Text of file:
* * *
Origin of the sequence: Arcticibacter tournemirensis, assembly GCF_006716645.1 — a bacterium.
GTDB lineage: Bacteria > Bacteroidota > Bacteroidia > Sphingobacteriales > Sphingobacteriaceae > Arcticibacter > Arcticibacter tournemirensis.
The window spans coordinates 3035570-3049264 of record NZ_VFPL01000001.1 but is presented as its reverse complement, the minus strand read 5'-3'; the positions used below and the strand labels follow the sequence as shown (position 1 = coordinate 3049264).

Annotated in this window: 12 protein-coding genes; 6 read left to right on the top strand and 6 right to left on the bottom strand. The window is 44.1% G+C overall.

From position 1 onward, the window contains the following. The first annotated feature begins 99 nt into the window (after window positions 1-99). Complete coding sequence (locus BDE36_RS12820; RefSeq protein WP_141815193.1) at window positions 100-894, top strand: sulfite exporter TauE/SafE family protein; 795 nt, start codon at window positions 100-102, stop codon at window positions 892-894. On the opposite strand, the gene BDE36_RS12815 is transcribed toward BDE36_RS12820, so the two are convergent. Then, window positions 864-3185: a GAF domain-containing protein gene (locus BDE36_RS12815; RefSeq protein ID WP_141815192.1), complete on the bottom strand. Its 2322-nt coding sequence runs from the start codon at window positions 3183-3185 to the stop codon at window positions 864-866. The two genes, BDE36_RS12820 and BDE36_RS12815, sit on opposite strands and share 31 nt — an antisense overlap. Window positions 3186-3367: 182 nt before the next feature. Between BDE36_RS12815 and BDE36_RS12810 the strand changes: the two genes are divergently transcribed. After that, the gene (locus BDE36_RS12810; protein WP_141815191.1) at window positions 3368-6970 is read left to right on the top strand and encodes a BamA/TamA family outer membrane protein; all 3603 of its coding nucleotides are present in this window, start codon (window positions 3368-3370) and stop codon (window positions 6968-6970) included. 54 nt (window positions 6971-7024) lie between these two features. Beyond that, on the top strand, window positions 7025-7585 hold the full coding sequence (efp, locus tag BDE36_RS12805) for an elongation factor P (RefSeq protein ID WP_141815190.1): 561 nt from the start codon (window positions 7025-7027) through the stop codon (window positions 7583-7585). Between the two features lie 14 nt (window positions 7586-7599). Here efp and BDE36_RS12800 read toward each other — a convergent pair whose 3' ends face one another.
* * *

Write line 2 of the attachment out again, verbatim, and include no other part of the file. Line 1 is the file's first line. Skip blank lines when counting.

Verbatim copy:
GTDB lineage: Bacteria > Bacteroidota > Bacteroidia > Sphingobacteriales > Sphingobacteriaceae > Arcticibacter > Arcticibacter tournemirensis.